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15 Years of Brooklyn Fashion-Mecca Bird

There are all sorts of easy ways to be cynical about Brooklyn and the ways that the upwardly mobile dress there, but Jen Mankins, who is the owner of the Bird boutiques and a sort of de facto Brooklyn-style ambassador, is one of the most original and dynamic characters in the New York fashion world. Mankins bought the original Bird in Park Slope from its founders for $80,000 in 2004 and opened its Cobble Hill and Williamsburg outposts in 2006 and 2009.

In honor of the original store's 15th anniversary this week, Mankins invited three designers — Maria Cornejo, Rachel Comey, and Jane Mayle — to collaborate on special mini-collections for the store. The entire thing feels like a tribute to small, independent brands, to women designing for other women, to a kind of ground-up fashion that is pleasantly separate from a corporate mass-market luxury machine that trades in glossy ads and pricey lipsticks.

Mankins, who spent a chunk of years working in the buying offices at Barneys and then at Steven Alan, says her success with Bird probably started with the fact that she understood the customer. She lived three blocks from the Smith Street shop, and says she imagined the Bird woman as the same person she’d see on line in the grocery store or picking up toothbrushes at the Rite Aid down the block.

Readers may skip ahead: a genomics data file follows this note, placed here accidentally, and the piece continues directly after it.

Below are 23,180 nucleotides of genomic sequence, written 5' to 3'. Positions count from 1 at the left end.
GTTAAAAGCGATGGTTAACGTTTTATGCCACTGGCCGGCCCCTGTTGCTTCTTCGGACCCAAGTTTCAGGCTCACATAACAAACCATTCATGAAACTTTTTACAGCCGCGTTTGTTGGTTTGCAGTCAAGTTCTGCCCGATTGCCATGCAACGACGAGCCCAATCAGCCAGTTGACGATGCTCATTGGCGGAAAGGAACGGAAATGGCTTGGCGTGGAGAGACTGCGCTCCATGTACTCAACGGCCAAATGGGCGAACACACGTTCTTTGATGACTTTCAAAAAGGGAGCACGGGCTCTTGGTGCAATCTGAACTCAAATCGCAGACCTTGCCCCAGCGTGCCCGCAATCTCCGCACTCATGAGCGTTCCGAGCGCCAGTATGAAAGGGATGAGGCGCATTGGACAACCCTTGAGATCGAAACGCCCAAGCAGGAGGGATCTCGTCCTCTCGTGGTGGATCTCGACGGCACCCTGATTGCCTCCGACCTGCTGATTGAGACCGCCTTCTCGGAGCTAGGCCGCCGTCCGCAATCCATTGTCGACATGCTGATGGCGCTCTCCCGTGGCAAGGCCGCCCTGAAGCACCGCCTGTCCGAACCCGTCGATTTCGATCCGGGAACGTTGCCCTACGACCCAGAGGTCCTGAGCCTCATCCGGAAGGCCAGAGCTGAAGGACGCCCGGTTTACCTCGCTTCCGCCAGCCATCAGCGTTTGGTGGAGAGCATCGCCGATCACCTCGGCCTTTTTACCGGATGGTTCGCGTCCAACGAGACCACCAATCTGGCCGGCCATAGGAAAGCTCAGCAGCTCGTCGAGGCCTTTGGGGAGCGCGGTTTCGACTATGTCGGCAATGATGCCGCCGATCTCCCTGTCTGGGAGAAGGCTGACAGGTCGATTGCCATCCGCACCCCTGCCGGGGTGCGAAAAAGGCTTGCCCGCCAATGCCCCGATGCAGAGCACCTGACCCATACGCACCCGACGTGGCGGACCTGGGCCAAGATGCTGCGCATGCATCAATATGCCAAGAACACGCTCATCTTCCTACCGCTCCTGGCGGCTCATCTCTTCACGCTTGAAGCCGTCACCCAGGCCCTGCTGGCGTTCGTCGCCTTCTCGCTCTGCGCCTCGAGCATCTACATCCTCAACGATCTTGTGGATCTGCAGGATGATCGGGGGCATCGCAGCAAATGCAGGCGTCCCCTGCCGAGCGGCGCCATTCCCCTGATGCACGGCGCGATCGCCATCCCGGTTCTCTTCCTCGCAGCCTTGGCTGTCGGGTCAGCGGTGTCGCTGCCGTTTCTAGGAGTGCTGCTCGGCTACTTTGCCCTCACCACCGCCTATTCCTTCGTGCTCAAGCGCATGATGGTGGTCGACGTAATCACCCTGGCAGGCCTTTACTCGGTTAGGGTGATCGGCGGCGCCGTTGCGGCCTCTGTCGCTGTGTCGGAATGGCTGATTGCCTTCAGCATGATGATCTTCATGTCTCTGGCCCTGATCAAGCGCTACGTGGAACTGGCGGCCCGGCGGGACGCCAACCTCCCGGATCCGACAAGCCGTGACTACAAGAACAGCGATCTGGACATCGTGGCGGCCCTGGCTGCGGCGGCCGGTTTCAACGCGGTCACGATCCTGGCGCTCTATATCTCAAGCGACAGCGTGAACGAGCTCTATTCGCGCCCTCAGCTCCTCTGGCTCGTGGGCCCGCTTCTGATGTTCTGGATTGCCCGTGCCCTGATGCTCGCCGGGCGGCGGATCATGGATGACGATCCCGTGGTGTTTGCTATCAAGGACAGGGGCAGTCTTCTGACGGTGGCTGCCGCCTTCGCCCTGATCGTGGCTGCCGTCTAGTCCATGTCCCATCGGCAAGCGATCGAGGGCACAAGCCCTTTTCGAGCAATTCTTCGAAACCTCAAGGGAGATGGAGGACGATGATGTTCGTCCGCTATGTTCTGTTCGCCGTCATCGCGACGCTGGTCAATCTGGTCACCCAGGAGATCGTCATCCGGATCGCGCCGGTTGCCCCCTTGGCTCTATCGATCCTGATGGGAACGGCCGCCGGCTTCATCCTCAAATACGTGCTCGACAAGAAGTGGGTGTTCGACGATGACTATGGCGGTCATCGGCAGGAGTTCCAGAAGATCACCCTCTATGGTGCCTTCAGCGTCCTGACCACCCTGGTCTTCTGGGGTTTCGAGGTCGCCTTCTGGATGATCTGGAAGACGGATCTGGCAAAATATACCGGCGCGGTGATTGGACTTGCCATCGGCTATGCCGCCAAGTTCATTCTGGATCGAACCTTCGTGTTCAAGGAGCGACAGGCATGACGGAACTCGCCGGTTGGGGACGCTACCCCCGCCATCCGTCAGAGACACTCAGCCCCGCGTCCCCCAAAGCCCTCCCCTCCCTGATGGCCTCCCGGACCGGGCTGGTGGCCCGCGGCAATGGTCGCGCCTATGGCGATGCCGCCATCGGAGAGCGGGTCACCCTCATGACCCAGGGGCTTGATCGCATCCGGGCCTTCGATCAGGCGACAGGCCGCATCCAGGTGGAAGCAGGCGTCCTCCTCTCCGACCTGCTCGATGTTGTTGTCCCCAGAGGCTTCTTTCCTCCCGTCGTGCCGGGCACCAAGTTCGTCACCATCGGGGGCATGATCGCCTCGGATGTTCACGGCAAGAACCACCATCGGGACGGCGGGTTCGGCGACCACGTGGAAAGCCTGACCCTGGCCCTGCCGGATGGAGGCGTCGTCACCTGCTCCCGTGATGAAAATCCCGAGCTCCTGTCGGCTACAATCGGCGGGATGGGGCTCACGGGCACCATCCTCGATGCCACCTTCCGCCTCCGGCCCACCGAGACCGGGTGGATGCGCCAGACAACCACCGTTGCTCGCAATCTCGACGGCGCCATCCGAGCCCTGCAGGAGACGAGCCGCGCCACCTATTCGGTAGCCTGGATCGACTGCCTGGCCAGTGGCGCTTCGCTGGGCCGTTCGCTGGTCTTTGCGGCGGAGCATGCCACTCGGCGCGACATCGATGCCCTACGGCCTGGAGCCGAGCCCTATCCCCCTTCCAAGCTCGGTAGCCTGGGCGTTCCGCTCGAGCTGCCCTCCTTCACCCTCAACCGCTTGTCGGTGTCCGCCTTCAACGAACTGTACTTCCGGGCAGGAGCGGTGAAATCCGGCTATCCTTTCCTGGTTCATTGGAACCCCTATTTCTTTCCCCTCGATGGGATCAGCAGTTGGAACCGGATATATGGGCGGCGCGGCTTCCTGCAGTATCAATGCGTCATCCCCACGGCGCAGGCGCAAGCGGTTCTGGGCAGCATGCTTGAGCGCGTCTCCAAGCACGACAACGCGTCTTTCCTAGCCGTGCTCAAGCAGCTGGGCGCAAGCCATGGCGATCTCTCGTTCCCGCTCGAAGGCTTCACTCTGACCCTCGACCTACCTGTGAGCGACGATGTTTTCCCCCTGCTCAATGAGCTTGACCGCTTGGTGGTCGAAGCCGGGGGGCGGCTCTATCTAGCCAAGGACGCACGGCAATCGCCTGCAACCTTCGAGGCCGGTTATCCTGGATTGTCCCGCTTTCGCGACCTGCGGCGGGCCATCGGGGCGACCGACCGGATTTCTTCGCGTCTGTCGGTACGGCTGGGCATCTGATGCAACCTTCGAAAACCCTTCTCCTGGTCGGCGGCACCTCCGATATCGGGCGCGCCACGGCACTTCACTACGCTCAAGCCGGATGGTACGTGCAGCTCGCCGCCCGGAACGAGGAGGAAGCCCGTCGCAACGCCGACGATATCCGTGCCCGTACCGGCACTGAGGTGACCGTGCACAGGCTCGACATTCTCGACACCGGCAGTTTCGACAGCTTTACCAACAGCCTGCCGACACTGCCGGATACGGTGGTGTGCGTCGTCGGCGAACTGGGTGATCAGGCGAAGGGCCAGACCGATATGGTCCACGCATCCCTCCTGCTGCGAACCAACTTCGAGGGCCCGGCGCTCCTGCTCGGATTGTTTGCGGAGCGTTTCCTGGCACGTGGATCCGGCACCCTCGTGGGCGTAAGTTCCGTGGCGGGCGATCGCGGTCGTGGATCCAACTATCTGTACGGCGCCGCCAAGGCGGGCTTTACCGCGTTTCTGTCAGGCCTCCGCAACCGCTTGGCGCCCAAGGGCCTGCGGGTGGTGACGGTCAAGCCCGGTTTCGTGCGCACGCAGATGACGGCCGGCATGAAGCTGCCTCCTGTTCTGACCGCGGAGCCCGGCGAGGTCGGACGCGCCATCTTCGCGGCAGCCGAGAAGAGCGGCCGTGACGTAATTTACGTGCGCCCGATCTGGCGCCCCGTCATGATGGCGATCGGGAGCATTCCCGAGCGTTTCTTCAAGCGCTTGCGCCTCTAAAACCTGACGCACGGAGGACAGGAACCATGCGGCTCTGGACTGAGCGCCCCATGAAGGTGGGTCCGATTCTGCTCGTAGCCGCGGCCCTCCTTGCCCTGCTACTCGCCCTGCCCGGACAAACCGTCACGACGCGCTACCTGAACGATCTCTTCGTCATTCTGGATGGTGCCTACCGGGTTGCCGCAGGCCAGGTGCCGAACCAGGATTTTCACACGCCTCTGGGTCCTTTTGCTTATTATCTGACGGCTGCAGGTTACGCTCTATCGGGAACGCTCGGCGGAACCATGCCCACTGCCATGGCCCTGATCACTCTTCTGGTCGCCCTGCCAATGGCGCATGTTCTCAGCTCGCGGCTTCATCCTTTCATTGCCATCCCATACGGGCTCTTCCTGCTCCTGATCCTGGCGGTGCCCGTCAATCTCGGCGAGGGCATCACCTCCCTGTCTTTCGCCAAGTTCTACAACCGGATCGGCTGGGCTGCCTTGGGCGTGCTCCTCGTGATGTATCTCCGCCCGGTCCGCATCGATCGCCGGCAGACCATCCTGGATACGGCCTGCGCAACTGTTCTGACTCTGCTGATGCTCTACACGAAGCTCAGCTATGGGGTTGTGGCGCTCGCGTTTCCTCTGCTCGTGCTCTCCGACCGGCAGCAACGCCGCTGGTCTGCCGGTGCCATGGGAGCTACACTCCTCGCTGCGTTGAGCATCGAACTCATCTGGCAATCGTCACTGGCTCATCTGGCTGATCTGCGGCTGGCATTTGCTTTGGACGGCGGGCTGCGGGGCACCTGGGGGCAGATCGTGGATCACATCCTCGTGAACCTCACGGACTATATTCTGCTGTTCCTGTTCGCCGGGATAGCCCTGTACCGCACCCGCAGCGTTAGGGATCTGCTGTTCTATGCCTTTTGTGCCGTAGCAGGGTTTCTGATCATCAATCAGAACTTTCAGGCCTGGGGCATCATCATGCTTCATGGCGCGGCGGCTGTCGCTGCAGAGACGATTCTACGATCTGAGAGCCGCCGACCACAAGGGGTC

She cobbled together a signature look that’s relaxed and fashionable and often a little tongue in cheek. It’s fashion that corresponds neatly to what is now understood to be “Brooklyn” — that bougie-boho thing that makes it possible to go up and down subway steps and even ride your bike to work while still looking good. Mankins herself wears bright colors, loud prints — a generally cheerful mash-up that's as exuberant as she is. 

A lot of the Bird brands happen to be helmed by female designers: Isabel Marant, Tsumori Chisato, Zero by Maria Cornejo, Rachel Comey, and the now-closed, oft-mourned Mayle. These women make clothes that would suit their lives well, which, it turns out, is the best way. There is no Funny Face–style fantasizing or extrapolating about imaginary ladies doing imaginary things, no abstract muses that need be conjured or invented. Cornejo lives down the street from Bird, and rides her bike along the waterfront on weekend afternoons. Comey lives not far, too, and has two little kids and a walk-up studio.

Bird’s anniversary will be celebrated with tacos, beers, loud music, and probably some dancing. The good news is everyone wearing her designs should be plenty able to eat, drink, and move. 

Photo: Courtesy of Bird

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